People in Film: Laurence Fishburne

Posted by NicoleWoods | April 21, 2014
Laurence Fishburne | Unplumbed Depths of Talent

In William Eubank’s mind-bending sci-fi thriller, THE SIGNAL, Laurence Fishburne plays an enigmatic character both in form and function. After an attempt to trap the hacker Nomad in the Nevada desert goes horribly awry, Nic (Brenton Thwaites) awakes to find himself in a florescent-lit, windowless room being questioned by Dr. Wallace Damon (Fishburne), a strange man in an all-encompassing hazmat suit. Covered up by protective gear, swathed in government secrecy, officially discreet, Fishburne plays a character impossible to read, but one, in Fishburne’s masterful hands, that projects endless possibilities. While Slug Magazine says that he “plays the character you love to hate,” others have perceived Fishburne’s character in a very different light. In all, the role is a testament to Fishburne’s power of suggestion. With only part of his face and eyes visible, Fishburne creates a mysterious depth with a remarkable range. When casting Dr. Damon, Eubank knew he needed an actor with a lifetime of experience and a repertoire of characters to tap into in order to play a figure who speaks volumes without saying very much at all, a man who seems all powerful while appearing almost completely guarded. As such, Fishburne was a logical choice. “He knows how much weight his voice gives to scenes,” Eubank explains, “and knows how to use the slightest expression to the utmost extent.”

Laurence Fishburne | Growing up With Talent

Captions: Left to right, Laurence Fishburne in One Life To Live, Cornbread, Earl and Me and Apocalypse Now.

 

Born in Augusta, GA in 1961, Laurence Fishburne moved to Brooklyn’s Park Slope to be raised by his mother, Hattie, a math and science teacher. She quickly observed her young son’s talent for acting. “My mom was really astute in observing that I was very happy at home when I was performing,” remembers Fishburne. But his father, who remained in Georgia, helped his son realized his destiny in a more indirect way. After “he would visit once or twice a month and take me to the movies,” Fishburne recalled to Parade Magazine, “I'd go home and act out the parts.” At age 10, he was cast in the off-Broadway drama In My Many Names and Days. And at age 12, he landed a re-occurring role on the TV soap opera One Life To Live. Then the next year he was chosen as one of the central characters in Joseph Manduke’s urban drama Cornbread, Earl and Me. By 14, he’d already made a name for himself on stage, screen and TV. But a bigger break came that same year from a little white lie. Claiming to be 16, Fishburne was cast as the 18-year-old GI grunt Tyrone 'Clean' Miller in Francis Ford Coppola’s Apocalypse Now. Fishburne remembered how, while he looked old enough, there were many ways he wasn’t quite mature enough for the character. “There was this one scene in Apocalypse Now where my character had to talk about his love of Playboy magazine and I was really bad because I didn't know what I was talking about,” Fishburne told The Guardian. But working with more experienced actors during the film’s very long production period gave Fishburne the maturity and encouragement he needed as a young actor. When his co-star Martin Sheen told him, “Did anyone ever tell you that you're a really good actor?” Fishburne remembers, “He gave me something I needed at that moment as a human being."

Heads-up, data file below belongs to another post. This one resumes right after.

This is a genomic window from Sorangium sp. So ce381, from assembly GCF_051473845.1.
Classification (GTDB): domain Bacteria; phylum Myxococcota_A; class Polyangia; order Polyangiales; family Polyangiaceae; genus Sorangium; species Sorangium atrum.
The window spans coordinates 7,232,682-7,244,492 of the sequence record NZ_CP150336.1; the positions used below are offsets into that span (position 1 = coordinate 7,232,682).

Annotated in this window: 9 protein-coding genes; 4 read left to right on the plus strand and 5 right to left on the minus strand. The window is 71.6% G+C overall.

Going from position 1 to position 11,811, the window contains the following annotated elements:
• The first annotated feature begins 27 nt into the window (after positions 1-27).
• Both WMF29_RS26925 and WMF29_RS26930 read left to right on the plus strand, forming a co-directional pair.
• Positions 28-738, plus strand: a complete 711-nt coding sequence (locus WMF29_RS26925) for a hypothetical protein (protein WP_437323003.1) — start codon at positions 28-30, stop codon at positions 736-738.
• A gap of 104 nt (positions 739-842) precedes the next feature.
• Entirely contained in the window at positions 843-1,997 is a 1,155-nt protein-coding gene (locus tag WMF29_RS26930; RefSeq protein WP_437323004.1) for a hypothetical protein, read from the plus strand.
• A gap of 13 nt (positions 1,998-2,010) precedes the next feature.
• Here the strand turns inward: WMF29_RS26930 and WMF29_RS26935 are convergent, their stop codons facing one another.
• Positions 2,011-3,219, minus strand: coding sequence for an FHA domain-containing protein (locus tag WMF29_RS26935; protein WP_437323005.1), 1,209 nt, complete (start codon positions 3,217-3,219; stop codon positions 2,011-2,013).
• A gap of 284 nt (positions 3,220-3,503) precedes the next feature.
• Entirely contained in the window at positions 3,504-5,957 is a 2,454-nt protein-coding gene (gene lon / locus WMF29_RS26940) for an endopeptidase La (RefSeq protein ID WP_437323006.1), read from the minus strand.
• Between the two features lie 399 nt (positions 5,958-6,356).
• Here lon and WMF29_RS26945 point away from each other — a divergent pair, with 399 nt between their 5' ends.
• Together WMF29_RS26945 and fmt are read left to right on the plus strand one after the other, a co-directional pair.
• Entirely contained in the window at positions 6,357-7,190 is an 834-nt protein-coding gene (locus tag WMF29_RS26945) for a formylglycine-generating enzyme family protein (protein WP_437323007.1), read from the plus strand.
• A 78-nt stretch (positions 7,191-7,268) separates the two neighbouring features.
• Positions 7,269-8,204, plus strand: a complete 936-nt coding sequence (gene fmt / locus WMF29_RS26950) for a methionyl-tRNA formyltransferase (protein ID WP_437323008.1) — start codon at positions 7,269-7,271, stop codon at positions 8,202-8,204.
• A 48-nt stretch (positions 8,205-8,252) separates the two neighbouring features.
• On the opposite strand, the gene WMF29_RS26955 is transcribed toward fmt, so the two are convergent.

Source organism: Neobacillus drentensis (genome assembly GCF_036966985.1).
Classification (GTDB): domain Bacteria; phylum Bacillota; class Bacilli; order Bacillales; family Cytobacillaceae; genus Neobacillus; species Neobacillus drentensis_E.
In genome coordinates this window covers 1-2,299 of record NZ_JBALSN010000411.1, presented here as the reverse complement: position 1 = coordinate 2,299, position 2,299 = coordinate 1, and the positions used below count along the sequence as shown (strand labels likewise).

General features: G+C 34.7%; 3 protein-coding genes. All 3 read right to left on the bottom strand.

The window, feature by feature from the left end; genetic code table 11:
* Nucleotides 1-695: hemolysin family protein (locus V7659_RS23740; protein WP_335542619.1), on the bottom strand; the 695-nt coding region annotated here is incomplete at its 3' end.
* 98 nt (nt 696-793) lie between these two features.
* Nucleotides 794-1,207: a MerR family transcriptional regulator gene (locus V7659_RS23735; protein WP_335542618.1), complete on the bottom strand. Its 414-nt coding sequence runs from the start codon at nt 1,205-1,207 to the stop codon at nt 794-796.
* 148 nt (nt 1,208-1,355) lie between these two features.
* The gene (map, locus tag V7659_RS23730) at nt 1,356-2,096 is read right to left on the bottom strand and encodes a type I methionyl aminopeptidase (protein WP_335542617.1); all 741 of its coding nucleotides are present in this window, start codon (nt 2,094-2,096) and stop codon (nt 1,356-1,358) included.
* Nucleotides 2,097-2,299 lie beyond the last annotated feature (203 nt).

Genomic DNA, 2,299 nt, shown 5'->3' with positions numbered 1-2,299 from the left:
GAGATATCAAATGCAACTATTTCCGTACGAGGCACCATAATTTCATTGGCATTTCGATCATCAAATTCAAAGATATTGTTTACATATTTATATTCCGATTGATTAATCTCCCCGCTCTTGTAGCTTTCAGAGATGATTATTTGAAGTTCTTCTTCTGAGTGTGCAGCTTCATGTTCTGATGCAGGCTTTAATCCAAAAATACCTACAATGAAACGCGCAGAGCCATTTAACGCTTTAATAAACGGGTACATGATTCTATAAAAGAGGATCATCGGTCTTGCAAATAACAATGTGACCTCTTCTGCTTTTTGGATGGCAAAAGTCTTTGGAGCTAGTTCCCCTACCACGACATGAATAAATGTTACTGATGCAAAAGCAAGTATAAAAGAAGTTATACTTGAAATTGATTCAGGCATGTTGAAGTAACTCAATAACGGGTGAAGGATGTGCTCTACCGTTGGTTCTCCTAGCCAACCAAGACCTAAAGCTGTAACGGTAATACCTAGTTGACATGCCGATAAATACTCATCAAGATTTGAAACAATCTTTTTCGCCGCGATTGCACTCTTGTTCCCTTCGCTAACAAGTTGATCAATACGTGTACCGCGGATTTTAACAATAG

Laurence Fishburne | An Actor’s Education

Caption: Above, Laurence Fishburne in Death Wish II; Below, King of New York.

 

Laurence Fishburne grew up on film and TV sets, a fact he realized came with a certain price. As he told Parade Magazine, “The hard part as a child actor is you don't get to be a child…When I was working, I was often away from school, from my friends. In other words, I was away from my childhood.” On the other hand, Fishburne gained an education that imbued him with a remarkable respect for his craft and work. “I came up around people who took acting seriously, who cared about acting, cared about the theater and, in the '70s, made movies that said something that mattered,” remembers Fishburne. “Their ethos and credo became mine.” Through the 80s, Fishburne worked consistently, mostly in character roles. While he often got traditional genre roles – from a gang member in Charles Bronson’s 1982 vigilante franchise Death Wish II to the hospital orderly in the 1987 A Nightmare In Elm Street 3: Dream Warriors –– he also made his mark in some of the most respected films of the period. In 1984, he reteamed with Francis Ford Coppola to play the Harlem gangster Bumpy Rhodes in The Cotton Club. The next year he showed up as Swain in Steven Spielberg’s The Color Purple. By the 1990, critics and audiences were starting to pay attention to him. The New York Times highlighted how his character Jimmy Jump in Abel Ferrara’s gritty crime drama King of New York was “played with energy and cunning.” And Washington Post added, “He holds nothing back here; he just straps on his rocket pack and soars.”

Laurence Fishburne | Getting His Due

Caption: Clockwise, top left: Boyz n the Hood; The Tuskegee Airmen; What’s Love Got To Do With It.